Should Electronic Cigarettes Be Banned?

911 WordsFeb 12, 20164 Pages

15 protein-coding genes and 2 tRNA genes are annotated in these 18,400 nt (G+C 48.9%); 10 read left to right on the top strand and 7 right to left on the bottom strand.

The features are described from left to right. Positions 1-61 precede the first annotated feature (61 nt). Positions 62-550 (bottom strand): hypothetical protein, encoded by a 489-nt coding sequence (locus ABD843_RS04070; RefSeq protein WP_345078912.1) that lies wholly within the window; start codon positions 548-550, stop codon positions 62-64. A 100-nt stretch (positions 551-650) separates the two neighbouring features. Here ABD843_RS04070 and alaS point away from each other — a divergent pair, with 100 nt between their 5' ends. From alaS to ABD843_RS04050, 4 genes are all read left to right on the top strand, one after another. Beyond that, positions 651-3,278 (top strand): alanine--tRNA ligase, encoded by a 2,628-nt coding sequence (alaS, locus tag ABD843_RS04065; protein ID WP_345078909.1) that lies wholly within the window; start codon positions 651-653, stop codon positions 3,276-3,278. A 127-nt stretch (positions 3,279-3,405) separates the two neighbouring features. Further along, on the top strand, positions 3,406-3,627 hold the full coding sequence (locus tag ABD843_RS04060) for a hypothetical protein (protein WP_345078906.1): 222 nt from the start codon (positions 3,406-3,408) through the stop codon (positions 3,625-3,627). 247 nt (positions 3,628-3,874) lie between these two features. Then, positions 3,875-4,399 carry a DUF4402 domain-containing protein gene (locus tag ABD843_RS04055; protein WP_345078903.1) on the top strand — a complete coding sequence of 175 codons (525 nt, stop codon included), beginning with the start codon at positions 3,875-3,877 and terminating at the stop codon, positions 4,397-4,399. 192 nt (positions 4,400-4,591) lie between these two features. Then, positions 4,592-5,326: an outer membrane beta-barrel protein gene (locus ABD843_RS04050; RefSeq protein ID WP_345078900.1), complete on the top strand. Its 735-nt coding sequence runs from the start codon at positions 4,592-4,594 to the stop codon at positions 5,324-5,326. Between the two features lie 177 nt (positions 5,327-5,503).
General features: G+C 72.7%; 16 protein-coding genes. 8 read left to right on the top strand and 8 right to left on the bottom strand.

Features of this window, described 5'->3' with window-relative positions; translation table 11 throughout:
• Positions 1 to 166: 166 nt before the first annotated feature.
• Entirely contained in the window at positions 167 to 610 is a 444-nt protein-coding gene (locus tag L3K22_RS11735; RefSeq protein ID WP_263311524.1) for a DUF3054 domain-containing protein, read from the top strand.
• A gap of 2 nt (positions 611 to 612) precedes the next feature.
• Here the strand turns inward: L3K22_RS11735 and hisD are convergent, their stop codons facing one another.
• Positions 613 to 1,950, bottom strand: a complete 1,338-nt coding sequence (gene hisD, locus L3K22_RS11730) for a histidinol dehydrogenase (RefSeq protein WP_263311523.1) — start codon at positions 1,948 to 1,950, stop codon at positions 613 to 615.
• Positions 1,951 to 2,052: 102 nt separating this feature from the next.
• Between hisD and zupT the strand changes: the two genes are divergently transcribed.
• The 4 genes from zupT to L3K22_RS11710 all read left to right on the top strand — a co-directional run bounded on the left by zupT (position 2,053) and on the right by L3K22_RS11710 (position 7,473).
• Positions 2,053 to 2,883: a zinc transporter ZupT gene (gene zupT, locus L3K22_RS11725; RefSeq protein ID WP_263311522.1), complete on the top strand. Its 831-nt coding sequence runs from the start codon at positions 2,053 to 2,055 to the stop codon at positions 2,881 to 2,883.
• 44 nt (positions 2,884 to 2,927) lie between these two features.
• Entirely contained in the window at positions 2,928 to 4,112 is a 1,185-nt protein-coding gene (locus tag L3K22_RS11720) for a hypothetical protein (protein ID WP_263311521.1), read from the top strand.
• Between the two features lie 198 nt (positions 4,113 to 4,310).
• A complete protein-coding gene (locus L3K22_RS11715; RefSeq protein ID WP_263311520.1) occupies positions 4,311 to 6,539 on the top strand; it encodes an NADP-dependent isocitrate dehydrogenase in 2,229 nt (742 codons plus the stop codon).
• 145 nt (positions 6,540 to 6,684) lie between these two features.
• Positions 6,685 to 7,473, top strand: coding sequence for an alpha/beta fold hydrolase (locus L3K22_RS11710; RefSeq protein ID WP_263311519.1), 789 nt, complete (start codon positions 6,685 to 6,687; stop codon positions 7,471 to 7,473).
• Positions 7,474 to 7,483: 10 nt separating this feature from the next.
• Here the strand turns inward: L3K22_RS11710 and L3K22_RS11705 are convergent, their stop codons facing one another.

BACKGROUND While the rate of traditional cigarette smoking in the United States, including California, has decreased, the rates of electronic cigarette smoking, known as vaping, has drastically increased. In 2013 2.6 percent of all Americans used electronic cigarettes, including 3.5 percent of all Californians. While the 2015 statistic for California has not been released, nationwide that number has jumped to 10 percent1. Electronic cigarettes are often marketed as a safe alternative to traditional cigarettes that releases water vapor as opposed to dangerous chemicals found in traditional cigarettes. However, more and more data is suggesting that while electronic cigarettes do not release as many harmful chemicals as traditional cigarettes, they do release, via exposure to secondhand “vapor”, chemicals and harmful metals at rates that are harmful for humans. Currently, electronic cigarette vaping is not regulated by state law as traditional smoking is. To date, nine counties and 64 cities and towns in California have banned vaping to some degree – either in bars, restaurants, enclosed workplaces, or a combination of the three. In all other jurisdictions, vaping is permitted. No jurisdictions have banned vaping around entryways and windows of buildings or in vehicles when children are present1. ISSUE Electronic cigarette vaping has shown to release harmful chemicals and metals into the air via secondhand vapor, which is, in fact, aerosol and not vapor. However, the State of
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